How to File for a Divorce In Wisconsin

REQUIREMENTS NECESSARY TO FILE FOR DIVORCE

  • In Wisconsin, the only grounds for divorce is an “irretrievably broken” marriage. In other words, if the wife and husband cannot resolve their differences, a divorce may occur.
  • Wisconsin judges will allow a divorce to proceed even if only one spouse desires a termination to the marriage
  • Under Wisconsin law, at least one spouse must have resided in the state for at least six months prior to filing for divorce.
  • In order to file a divorce petition in a Wisconsin county court, the petitioner must have resided in that county for at least 30 days prior to filing.
  • The minimum amount of time necessary to complete a divorce in Wisconsin is 120 days, but most divorces take longer than four months between initial service of divorce papers and the final hearing.

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  • Wisconsin offers mediation for couples who are considering divorce and require resolution of child custody issues. Both court-appointed and private mediation may help settle many conflicts without the need for a divorce.
  • When searching for a divorce attorney, you should choose a legal professional with the ability to effectively solve complex problems, speak honestly to you and work professionally with opposing counsel.

Grounds for Divorce in Wisconsin

  • Wisconsin is a “no fault” divorce state and only requires that the marriage cannot be repaired.
  • If both parties petition the court for a divorce based on the fact that the marriage is irretrievably broken; or
  • If both spouses have lived apart for at least 12 months and one party affirms that the marriage is irretrievably broken, that is sufficient grounds for the divorce.

 

STEP 1: HOW TO INITIATE A DIVORCE PROCEEDING

A divorce proceeding in Wisconsin begins with the submission of a completed Petition for Divorce (the actual name of the document may depend on the county) to a county clerk.

  • You must also provide the following documents
    • Summons
    • Confidential petition addendum
    • Proposed parenting plan (if child custody is at issue)
  • Make at least two copies of all submitted documents.
  • You must file the Petition with the Clerk’s Office of the Superior Court in the county of residence. You must also pay the appropriate fees at the time of filing.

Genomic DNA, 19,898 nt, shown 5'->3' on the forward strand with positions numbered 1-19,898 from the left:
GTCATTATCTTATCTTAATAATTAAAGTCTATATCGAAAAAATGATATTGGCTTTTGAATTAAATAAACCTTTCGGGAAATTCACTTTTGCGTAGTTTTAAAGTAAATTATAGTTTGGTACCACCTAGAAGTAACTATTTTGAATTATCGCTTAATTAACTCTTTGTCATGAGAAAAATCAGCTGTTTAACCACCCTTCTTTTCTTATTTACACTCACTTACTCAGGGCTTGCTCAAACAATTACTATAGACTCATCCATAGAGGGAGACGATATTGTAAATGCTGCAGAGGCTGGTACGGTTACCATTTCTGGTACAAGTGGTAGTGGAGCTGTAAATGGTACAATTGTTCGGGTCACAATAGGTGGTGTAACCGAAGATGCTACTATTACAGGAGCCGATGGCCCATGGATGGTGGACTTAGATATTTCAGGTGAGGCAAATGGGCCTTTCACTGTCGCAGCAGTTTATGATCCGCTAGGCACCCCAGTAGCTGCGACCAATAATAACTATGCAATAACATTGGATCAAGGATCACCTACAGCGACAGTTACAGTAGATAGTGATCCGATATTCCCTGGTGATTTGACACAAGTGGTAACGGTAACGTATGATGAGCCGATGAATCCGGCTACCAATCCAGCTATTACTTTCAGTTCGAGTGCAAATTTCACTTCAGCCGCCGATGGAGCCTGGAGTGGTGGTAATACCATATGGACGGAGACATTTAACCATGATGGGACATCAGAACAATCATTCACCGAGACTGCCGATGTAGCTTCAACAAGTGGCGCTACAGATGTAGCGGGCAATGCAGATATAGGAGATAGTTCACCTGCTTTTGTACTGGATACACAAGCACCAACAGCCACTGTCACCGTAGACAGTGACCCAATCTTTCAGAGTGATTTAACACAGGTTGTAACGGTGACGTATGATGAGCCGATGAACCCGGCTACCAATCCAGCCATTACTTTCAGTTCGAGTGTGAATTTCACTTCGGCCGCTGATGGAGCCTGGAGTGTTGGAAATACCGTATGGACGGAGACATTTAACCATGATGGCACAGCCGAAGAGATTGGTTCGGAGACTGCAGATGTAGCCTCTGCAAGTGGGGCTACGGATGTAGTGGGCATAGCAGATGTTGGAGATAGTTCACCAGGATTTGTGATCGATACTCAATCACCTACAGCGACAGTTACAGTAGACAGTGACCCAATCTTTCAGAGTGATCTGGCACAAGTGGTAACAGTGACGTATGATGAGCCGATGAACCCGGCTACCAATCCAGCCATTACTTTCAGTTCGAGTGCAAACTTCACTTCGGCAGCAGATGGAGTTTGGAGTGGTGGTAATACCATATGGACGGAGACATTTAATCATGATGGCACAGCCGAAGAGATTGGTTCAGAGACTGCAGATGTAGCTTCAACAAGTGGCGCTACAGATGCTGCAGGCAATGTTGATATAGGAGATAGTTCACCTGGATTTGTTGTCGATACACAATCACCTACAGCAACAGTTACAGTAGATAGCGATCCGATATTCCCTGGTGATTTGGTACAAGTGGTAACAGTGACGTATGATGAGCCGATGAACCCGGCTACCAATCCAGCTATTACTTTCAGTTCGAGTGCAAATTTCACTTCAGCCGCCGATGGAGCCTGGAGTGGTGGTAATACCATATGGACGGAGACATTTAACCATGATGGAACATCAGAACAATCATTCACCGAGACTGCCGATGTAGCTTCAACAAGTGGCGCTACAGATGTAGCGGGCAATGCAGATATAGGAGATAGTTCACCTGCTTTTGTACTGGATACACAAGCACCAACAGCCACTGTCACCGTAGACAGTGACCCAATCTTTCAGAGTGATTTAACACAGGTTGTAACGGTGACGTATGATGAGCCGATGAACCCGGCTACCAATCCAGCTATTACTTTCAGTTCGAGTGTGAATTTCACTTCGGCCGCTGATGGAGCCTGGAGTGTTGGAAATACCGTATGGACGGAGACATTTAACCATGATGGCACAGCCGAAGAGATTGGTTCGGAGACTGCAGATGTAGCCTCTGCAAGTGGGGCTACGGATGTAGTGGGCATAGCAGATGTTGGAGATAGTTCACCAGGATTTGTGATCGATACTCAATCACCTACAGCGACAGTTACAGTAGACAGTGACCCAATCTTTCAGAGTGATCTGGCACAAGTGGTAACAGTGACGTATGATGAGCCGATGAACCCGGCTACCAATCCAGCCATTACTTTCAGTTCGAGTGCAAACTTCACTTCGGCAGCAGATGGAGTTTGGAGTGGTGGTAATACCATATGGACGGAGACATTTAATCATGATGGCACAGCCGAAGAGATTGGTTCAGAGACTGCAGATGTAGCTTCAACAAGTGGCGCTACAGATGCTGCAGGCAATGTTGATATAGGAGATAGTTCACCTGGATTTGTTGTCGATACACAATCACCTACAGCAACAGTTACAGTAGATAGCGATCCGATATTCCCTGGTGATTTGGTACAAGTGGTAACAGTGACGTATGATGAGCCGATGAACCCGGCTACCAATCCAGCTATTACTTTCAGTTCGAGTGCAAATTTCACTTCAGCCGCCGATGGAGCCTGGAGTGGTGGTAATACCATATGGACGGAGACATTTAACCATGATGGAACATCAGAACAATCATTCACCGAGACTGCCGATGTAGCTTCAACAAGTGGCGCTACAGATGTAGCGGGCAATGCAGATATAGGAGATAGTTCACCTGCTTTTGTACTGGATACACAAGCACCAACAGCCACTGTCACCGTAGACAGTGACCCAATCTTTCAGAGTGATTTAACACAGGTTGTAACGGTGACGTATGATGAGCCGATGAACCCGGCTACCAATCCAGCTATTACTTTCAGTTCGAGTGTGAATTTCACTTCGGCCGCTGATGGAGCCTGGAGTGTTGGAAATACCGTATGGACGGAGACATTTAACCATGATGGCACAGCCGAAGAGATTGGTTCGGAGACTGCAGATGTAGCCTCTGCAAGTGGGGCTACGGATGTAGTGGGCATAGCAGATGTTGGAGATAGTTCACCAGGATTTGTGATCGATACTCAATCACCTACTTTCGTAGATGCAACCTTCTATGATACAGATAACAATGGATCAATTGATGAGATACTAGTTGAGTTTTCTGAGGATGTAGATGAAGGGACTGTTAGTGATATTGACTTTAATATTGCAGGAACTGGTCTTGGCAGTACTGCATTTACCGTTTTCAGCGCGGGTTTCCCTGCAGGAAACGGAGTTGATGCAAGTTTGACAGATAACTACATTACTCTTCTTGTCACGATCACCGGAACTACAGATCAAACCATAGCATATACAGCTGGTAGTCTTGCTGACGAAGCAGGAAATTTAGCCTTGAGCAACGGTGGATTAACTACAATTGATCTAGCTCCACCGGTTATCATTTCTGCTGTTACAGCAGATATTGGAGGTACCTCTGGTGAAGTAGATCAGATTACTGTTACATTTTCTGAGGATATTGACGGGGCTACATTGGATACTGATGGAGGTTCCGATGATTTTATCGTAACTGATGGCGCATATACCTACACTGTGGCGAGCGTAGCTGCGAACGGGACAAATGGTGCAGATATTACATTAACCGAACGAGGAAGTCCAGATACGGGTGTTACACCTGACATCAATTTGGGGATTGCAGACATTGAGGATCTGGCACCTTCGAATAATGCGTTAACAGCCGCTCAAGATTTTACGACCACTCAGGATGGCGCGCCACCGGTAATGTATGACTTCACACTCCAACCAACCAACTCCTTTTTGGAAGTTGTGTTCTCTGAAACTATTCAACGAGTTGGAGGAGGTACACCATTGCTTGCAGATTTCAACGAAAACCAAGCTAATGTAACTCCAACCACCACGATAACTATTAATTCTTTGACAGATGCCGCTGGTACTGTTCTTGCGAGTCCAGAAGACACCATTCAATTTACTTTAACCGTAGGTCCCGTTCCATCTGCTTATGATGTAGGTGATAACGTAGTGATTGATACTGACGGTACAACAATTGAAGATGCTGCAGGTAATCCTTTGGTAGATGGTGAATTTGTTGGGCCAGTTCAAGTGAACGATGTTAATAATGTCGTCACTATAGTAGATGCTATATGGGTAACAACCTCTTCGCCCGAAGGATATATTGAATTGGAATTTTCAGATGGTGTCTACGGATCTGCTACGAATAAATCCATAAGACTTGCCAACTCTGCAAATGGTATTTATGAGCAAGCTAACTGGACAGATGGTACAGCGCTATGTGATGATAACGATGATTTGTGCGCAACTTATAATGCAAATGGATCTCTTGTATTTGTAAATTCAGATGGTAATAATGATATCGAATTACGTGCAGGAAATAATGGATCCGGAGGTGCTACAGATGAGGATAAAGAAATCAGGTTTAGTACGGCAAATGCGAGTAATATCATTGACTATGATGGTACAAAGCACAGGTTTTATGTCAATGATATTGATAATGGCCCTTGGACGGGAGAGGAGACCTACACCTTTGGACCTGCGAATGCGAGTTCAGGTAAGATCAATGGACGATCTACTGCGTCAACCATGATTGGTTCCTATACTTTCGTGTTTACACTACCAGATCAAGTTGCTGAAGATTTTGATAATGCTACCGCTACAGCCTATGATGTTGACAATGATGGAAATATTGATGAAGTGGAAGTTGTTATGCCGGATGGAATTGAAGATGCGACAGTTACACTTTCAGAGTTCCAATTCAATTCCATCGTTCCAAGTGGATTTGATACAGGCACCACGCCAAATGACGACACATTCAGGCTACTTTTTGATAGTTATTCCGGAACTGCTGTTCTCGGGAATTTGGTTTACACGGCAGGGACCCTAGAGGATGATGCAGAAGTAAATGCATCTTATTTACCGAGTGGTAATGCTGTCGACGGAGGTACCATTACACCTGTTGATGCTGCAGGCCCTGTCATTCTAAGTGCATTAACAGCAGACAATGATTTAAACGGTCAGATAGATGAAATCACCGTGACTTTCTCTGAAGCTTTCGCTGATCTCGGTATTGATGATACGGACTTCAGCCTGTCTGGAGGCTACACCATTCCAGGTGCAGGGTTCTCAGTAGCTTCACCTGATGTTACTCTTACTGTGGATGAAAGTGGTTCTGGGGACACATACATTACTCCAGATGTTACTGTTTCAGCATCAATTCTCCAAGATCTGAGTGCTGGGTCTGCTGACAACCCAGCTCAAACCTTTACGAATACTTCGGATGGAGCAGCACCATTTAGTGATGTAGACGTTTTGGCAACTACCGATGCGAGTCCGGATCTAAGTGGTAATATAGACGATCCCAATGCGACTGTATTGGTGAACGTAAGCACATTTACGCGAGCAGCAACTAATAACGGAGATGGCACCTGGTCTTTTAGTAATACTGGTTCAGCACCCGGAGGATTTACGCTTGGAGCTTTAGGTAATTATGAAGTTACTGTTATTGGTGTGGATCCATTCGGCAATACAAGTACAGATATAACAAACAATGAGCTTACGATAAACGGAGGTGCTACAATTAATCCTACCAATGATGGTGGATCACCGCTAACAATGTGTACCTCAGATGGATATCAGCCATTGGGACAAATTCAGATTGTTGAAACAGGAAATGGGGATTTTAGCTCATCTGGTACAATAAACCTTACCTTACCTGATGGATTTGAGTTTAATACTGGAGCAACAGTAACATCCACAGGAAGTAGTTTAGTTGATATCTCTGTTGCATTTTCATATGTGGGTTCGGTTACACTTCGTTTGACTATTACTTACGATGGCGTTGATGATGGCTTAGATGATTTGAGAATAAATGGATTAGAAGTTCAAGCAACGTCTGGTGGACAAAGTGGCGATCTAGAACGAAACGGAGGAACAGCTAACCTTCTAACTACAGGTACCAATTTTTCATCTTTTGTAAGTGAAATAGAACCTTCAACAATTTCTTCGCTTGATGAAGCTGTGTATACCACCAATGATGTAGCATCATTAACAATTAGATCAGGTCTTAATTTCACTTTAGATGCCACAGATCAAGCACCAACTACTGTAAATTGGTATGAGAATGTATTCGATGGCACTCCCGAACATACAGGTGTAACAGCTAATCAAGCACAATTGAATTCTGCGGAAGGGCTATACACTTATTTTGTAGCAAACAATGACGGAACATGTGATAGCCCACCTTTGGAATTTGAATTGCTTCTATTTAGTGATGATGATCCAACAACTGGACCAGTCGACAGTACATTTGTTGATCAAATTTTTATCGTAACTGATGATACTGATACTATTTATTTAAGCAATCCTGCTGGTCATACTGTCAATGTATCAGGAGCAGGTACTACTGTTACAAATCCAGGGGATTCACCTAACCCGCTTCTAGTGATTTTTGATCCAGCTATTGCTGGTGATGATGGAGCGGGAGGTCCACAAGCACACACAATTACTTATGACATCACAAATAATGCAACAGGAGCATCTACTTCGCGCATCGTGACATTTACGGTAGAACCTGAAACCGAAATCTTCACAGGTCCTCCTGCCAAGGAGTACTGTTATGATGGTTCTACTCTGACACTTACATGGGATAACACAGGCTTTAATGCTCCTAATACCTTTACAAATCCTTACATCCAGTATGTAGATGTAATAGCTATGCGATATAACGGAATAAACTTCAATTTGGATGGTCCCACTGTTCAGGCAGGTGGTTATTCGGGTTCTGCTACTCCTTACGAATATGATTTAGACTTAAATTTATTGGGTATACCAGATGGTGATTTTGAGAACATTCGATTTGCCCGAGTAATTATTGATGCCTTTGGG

STEP 2: LEGAL NOTICE

Under Wisconsin law, you must provide legal notice of the divorce petition within 90 days of the start of the divorce process.

  • Mail—divorce papers can be served through the mail if your spouse signs and submits to the court an Admission of Service. You may also prove you have completed service by mail by signing an Affidavit of Mailing in the presence of a notary public or providing a certified mail receipt to the court.
  • In person—any person other than you may serve the divorce papers in person as long as they are over 18 years of age, a resident of Wisconsin and not listed in any of the court documents. This means friend, family member, professional process server or county sheriff may provide them to your spouse.
  • If you are unable to reach your spouse, you may publish a notice of divorce if the court approves.
  • Once the divorce papers have been served, an Admission of Service signed by your spouse must be filed with the County Clerk within 90 days of filing the divorce petition.

Once your spouse has been served, they will have 30 days to respond to the Petition. These responses are classified as

Default

If your spouse does not provide any response to the divorce petition, then the judge will assume that the Respondent has abdicated any right to participate in the case.  The judge will probably grant many, if not all of the requests regarding child custody, support and property distribution in the petition.

Uncontested

If your spouse files a Response with the court within 20 days of service, but agrees with all of the details in the petition, this is considered an uncontested dissolution.

Contested